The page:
Hendrick de Clerck. Albert and Isabella’s spin doctor
Propaganda avant la lettre
Wednesday, February 10, 2016 — The Brussels painter Hendrick De Clerck (ca. 1560-1630) might best be described as the spin-doctor to Archdukes Albert and Isabella. During his incredible career, this contemporary of Rubens created an oeuvre to match the ambitions of his monarchs. His artworks may look like ordinary mythological and religious tableaux, but that is just appearance. Starting on 11 February, you can come and decipher his propagandist visual language at M - Museum Leuven.
Hendrick De Clerck (ca 1560-1630)
Hendrick De Clerck was a contemporary of Peter Paul Rubens. Nevertheless, nothing in his paintings looks like the bravado pieces by Rubens. His style of painting was influenced by the latest fashions at the Habsburg courts in Central Europe. By adopting this style and tradition, De Clerck sought to profile the court in Brussels as equal to the imperial court in Prague.
Propaganda avant la lettre
The painter Hendrick de Clerck (c. 1560–1630) might well be described as the ‘spin doctor’ of Archduke Albert and the Infanta Isabella. A contemporary of Rubens, he shot to fame with a body of work that perfectly matched his sovereigns’ ambitions. When the Archduke and Infanta set their sights on the imperial crown in the late 1590s, it was De Clerk who led their visual campaign. Albert and Isabella’s court in Brussels vied with those of the leading royal houses of Europe, not least through a visionary artistic project for which they recruited the most successful Brussels painter of the time. De Clerck drew and painted a political programme that was perfectly tailored to the archducal couple. There is more to his mythological and religious scenes, therefore, than might appear at first sight: this was political propaganda avant la lettre. ‘The sky is literally the limit in De Clerck’s paintings’, says Curator Katharina Van Cauteren. ‘The Archduke and Infanta had their eye on the imperial crown and had everything to gain from the right image. That’s why they are shown as heroes and gods.’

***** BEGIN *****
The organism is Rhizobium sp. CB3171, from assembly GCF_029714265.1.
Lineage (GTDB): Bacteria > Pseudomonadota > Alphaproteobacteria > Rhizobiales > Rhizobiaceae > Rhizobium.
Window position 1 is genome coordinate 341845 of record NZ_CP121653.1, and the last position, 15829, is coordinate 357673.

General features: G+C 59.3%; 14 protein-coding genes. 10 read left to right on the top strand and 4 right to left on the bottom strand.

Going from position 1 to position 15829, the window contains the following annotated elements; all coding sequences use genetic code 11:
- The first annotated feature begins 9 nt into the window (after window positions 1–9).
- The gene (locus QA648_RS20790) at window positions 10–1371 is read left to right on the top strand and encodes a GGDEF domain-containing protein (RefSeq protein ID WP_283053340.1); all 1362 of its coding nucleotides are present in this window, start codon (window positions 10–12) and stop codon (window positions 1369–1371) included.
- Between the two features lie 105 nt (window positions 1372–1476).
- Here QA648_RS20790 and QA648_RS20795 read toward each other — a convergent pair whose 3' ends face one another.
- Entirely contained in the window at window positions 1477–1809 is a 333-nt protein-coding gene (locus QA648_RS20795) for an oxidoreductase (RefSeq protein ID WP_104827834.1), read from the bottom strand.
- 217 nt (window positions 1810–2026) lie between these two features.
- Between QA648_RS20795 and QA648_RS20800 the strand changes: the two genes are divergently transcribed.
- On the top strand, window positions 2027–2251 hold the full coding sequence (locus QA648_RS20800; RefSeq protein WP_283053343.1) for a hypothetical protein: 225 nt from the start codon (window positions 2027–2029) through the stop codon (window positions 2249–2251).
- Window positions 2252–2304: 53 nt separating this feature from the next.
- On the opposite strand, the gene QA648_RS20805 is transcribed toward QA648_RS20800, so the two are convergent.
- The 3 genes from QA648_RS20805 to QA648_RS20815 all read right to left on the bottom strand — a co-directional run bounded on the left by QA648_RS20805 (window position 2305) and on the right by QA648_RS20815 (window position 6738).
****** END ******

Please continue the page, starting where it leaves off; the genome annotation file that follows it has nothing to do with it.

The same 16th-century themes and visual mechanisms can still be found in political image-formation to this day. This is highlighted in the interviews with Prof. Luc Duerloo (UA) and Prof. Bart Kerremans (KUL). They look not only at the role played by Albert and Isabella’s court, but also at the use of spin doctors in US presidential elections.
The exhibition will help visitors unravel the artist’s propagandist imagery. In addition to paintings by Hendrick de Clerck himself, Bartholomeus Spranger, Maerten de Vos, Otto van Veen, Peter Paul Rubens and Jan Brueghel the Younger , you will see rare drawings by De Clerck and a Wunderkammer – a cabinet of curiosities. Together, they paint a picture of the ambitious lifestyle and mentality of these early-modern rulers and of a fascinating episode in the history of the Southern Netherlands.
The exhibition is accompanied by the book Politics as painting: Hendrick de Clerck (1560–1630) and the archducal enterprise of empire. In this publication by Lannoo, curator Katharina Van Cauteren tells the story of Hendrick de Clerck, his connection with the Archduke and Infanta and the political significance of his paintings. The book is available in Dutch and English and is for sale at the M bookshop for 65 euros.
Curator: Katharina Van Cauteren
Hendrick De Clerck. Albert and Isabella's spin doctor: 11.02.2016 >< 15.05.2016 at M - Museum Leuven.
Interview with prof. Luc Duerloo & prof. Bart Kerremans
Interview with curator Katharina Van Cauteren